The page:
The Media is Always Wrong. 

Before I left, all I heard about the World Cup on the news was how people were rioting in the streets, the stadiums were going to fall down, the transportation was poor, and Brazil was generally dangerous.  I experienced none of this.  The people were friendly and gracious. I saw no riots, although I did see one peaceful protest consisting of about twenty people waving anti-government signs.  The cabs, trains and buses were safe and punctual.  After Chile defeated reigning World Cup champion Spain 2-0, seventy-two Chilean fans tried to break into their team’s locker room.  They didn’t intend violence; they were so excited they just wanted to love on their team.  They were exported.  There were 75,000 people in the stadium that day.  That’s less than a 1% problem.  I give that an A+.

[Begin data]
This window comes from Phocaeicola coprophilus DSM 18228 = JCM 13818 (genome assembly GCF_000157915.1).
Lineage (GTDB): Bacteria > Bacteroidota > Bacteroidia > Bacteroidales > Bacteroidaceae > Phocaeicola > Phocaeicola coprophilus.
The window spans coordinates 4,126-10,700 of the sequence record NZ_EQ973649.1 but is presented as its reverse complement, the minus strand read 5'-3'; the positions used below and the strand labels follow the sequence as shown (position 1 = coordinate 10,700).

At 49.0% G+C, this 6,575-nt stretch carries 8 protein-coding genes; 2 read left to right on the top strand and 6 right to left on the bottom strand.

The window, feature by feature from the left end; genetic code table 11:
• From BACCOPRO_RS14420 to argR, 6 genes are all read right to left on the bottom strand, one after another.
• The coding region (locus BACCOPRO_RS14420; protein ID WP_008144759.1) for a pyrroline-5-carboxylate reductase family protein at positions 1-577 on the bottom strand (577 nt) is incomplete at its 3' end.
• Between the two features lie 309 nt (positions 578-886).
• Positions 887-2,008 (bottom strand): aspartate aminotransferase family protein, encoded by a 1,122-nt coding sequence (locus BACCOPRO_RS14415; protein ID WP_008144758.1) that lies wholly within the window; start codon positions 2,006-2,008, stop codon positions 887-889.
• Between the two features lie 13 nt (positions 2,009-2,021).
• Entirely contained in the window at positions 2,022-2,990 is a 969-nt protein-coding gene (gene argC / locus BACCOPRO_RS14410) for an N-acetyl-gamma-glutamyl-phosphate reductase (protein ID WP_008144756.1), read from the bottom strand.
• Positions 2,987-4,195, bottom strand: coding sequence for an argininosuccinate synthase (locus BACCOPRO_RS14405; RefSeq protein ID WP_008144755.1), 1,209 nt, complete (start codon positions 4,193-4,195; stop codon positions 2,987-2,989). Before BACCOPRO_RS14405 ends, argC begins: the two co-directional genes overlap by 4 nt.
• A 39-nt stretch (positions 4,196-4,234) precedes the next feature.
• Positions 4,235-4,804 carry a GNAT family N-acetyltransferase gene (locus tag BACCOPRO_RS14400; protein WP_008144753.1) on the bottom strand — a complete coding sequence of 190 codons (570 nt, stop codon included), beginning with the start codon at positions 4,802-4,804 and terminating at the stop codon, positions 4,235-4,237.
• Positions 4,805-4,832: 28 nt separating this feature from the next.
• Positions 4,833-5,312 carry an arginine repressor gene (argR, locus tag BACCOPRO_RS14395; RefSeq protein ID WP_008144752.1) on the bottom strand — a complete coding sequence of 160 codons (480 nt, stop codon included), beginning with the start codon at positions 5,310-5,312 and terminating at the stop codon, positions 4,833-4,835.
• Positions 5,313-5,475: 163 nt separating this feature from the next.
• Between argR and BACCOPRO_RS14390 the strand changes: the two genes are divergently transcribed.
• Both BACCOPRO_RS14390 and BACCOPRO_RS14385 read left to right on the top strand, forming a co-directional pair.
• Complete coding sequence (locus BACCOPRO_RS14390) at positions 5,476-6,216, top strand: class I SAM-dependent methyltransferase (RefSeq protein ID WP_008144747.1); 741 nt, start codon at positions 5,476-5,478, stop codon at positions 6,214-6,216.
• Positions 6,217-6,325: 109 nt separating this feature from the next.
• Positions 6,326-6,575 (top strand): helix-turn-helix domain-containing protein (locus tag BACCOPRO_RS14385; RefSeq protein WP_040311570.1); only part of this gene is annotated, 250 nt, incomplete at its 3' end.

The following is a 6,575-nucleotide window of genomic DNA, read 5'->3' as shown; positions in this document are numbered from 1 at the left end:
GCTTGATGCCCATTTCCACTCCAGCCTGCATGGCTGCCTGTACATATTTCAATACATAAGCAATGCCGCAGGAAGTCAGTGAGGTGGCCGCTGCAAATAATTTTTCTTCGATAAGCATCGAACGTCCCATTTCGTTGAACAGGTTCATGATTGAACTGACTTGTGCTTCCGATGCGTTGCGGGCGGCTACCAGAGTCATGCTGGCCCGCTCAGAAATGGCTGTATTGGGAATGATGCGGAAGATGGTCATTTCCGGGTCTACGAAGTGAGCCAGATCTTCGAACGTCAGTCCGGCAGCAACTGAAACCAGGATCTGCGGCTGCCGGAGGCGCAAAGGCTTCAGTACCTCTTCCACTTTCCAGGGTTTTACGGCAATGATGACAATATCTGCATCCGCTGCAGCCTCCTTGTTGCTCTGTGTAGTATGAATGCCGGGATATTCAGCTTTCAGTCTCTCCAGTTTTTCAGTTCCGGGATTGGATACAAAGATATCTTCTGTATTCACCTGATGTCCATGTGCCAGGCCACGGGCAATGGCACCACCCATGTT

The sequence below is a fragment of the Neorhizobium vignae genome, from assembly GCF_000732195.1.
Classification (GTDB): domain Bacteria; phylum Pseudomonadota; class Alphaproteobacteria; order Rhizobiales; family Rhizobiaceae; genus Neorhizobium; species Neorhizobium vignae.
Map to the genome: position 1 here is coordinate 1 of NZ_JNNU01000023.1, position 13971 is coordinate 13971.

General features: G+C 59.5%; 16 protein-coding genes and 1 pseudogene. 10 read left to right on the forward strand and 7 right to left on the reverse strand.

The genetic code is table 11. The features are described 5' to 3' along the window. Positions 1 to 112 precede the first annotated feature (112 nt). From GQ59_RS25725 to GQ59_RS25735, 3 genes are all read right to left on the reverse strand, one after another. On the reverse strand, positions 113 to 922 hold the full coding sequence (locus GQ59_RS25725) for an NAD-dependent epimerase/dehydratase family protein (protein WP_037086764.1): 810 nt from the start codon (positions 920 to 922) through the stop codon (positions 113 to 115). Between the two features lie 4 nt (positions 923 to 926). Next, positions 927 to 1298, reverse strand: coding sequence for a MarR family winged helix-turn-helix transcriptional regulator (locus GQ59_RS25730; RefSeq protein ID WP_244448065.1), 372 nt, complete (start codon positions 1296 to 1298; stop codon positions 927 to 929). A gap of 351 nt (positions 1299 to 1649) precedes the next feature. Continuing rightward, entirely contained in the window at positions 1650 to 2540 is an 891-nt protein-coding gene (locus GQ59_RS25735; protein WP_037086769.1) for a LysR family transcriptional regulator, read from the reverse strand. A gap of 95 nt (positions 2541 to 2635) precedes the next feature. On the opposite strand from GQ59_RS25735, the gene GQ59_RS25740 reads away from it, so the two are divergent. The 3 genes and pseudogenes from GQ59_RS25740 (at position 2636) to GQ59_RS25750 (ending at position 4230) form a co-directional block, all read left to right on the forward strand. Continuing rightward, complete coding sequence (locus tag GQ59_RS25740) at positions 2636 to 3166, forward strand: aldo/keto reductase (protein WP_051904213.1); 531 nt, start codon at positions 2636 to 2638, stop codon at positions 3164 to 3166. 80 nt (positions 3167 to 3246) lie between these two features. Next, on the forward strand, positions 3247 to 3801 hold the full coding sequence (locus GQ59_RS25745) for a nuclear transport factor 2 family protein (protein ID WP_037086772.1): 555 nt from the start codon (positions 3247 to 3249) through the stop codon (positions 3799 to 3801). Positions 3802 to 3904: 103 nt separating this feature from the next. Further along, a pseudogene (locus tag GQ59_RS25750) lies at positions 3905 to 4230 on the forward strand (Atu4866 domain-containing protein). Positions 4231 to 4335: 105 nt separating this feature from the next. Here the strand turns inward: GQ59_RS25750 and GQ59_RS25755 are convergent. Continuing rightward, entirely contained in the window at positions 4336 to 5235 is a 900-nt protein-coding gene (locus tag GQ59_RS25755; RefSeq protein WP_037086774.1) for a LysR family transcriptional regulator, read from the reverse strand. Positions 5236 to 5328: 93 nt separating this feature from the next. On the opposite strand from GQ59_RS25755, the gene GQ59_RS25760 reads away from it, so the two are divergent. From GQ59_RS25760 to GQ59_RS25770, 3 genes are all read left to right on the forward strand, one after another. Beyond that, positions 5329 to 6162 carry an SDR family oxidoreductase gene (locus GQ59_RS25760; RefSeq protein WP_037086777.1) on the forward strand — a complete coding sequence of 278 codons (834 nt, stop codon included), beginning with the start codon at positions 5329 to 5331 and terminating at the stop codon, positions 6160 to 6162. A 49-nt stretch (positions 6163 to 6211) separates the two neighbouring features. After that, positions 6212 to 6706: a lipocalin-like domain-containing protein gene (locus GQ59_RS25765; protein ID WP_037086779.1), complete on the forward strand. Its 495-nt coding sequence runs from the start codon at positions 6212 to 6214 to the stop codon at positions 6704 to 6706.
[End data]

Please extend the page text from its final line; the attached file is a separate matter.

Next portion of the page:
Every Time You Step Outside your Comfort Zone, You are Changed for the Better. 

One of the best things about the World Cup is that it attracts so many different people from all over the World.  I hung out with people from Europe, Africa, Asia, Australia, and all over South America.  Many people were on month-long or longer trips across South America, and I was reminded of how Americans work too much and take too little time off compared to the rest of the World.  I was reminded that you can have very little material possessions and be very happy. You can have little money and still see the World.  I met a rural farmer from Ecuador who was there with his grandson to support his country in the Cup. He had been saving up for close to twenty years for the trip.  I was reminded that people are essentially good, generous, and want the best for you.  The people in Brazil proved this in spades.